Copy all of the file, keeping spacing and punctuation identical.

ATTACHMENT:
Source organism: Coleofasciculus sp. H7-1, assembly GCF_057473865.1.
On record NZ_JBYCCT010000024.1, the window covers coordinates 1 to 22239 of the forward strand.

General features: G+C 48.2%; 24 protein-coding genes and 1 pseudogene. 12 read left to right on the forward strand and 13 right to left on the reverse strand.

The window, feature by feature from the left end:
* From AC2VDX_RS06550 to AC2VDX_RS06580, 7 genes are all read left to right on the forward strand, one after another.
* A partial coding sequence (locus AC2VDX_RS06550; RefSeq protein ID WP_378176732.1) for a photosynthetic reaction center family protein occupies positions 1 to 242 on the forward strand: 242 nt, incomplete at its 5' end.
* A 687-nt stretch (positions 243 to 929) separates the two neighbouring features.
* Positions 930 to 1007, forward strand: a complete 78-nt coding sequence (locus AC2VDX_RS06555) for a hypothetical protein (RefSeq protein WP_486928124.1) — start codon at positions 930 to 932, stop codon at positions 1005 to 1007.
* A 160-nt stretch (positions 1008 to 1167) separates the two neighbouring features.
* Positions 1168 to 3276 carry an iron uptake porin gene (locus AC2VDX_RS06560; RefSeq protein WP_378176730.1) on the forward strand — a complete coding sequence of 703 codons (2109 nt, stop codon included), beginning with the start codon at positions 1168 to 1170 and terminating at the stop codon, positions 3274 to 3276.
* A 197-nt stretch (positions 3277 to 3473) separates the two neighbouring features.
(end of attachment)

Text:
Source organism: Coleofasciculus sp. H7-1, assembly GCF_057473865.1.
On record NZ_JBYCCT010000024.1, the window covers coordinates 1 to 22239 of the forward strand.

General features: G+C 48.2%; 24 protein-coding genes and 1 pseudogene. 12 read left to right on the forward strand and 13 right to left on the reverse strand.

The window, feature by feature from the left end:
* From AC2VDX_RS06550 to AC2VDX_RS06580, 7 genes are all read left to right on the forward strand, one after another.
* A partial coding sequence (locus AC2VDX_RS06550; RefSeq protein ID WP_378176732.1) for a photosynthetic reaction center family protein occupies positions 1 to 242 on the forward strand: 242 nt, incomplete at its 5' end.
* A 687-nt stretch (positions 243 to 929) separates the two neighbouring features.
* Positions 930 to 1007, forward strand: a complete 78-nt coding sequence (locus AC2VDX_RS06555) for a hypothetical protein (RefSeq protein WP_486928124.1) — start codon at positions 930 to 932, stop codon at positions 1005 to 1007.
* A 160-nt stretch (positions 1008 to 1167) separates the two neighbouring features.
* Positions 1168 to 3276 carry an iron uptake porin gene (locus AC2VDX_RS06560; RefSeq protein WP_378176730.1) on the forward strand — a complete coding sequence of 703 codons (2109 nt, stop codon included), beginning with the start codon at positions 1168 to 1170 and terminating at the stop codon, positions 3274 to 3276.
* A 197-nt stretch (positions 3277 to 3473) separates the two neighbouring features.